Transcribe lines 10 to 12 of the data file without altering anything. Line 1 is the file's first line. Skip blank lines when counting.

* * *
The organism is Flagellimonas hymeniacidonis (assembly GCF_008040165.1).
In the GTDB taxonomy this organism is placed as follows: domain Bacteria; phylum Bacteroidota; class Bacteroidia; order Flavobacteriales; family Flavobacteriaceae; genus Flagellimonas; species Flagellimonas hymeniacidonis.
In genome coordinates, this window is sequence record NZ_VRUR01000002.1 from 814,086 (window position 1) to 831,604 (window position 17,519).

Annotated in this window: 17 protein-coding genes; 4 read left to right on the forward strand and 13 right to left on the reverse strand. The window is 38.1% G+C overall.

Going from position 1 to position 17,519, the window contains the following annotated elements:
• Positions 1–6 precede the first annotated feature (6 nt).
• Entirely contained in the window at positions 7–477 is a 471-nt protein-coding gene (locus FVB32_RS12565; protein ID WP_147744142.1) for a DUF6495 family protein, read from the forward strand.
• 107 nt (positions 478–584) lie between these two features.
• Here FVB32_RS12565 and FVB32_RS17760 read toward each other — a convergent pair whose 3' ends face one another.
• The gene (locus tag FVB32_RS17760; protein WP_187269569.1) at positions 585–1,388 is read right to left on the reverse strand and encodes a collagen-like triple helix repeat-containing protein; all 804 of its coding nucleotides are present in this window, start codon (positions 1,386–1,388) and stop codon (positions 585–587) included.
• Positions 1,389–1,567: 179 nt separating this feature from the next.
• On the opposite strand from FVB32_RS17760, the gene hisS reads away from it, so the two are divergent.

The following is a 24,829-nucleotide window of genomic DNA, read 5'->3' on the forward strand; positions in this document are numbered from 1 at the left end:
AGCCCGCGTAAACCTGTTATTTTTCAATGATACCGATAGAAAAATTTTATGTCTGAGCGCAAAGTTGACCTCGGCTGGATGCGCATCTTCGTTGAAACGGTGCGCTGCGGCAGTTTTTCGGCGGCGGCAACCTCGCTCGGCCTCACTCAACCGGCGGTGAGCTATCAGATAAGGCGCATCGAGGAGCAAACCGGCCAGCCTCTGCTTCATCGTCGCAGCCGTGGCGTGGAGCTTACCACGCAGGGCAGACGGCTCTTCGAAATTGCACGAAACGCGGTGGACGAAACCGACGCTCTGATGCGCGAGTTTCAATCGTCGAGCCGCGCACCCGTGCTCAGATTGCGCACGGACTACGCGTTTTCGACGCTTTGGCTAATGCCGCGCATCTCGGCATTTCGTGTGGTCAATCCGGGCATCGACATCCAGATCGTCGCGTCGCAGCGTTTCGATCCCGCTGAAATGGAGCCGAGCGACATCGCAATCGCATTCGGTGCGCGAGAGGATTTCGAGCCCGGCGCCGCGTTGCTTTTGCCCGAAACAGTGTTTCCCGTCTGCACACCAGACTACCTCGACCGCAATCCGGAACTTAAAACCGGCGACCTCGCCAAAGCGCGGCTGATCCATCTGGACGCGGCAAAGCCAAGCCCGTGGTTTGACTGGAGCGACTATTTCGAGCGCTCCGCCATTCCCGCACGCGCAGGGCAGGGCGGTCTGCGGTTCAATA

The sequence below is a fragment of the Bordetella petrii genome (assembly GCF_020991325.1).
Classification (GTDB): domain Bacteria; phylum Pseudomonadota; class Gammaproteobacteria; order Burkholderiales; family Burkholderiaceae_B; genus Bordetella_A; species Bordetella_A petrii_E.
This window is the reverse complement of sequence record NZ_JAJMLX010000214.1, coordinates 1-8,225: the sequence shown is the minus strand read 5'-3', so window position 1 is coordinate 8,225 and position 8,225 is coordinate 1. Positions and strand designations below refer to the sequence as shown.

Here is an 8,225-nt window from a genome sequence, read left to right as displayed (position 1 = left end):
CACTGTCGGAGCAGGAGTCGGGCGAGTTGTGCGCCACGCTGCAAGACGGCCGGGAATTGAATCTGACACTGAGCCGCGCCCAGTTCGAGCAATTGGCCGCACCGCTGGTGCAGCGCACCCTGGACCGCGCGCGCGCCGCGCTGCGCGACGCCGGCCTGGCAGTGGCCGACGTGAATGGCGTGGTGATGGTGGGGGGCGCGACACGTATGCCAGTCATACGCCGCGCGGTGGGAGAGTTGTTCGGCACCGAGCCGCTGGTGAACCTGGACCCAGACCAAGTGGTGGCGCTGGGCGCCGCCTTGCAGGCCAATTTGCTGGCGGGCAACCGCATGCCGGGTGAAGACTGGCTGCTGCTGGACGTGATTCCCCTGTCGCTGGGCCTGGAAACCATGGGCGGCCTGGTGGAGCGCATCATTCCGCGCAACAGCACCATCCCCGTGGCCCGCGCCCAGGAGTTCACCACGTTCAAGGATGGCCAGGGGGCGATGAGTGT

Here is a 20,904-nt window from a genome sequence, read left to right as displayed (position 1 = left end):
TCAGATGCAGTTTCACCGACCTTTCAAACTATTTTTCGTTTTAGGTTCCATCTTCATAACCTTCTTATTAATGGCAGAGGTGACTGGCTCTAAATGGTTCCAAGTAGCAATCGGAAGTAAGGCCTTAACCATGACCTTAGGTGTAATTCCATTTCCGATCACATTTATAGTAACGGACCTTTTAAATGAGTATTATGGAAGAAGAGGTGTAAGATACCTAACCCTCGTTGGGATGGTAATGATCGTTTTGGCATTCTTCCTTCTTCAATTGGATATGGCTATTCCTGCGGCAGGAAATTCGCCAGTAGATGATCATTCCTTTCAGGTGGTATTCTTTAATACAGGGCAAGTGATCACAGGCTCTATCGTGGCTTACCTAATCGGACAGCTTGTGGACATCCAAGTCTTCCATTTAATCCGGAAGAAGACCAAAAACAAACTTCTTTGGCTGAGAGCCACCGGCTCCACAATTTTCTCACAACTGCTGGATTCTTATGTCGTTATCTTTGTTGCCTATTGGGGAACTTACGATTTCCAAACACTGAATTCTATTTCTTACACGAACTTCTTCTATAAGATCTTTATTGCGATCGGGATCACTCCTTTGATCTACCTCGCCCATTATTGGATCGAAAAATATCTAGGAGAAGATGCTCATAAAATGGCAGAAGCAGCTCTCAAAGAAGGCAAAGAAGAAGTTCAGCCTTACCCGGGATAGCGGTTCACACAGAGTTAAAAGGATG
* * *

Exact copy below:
• The gene (locus tag FVB32_RS17760; protein WP_187269569.1) at positions 585–1,388 is read right to left on the reverse strand and encodes a collagen-like triple helix repeat-containing protein; all 804 of its coding nucleotides are present in this window, start codon (positions 1,386–1,388) and stop codon (positions 585–587) included.
• Positions 1,389–1,567: 179 nt separating this feature from the next.
• On the opposite strand from FVB32_RS17760, the gene hisS reads away from it, so the two are divergent.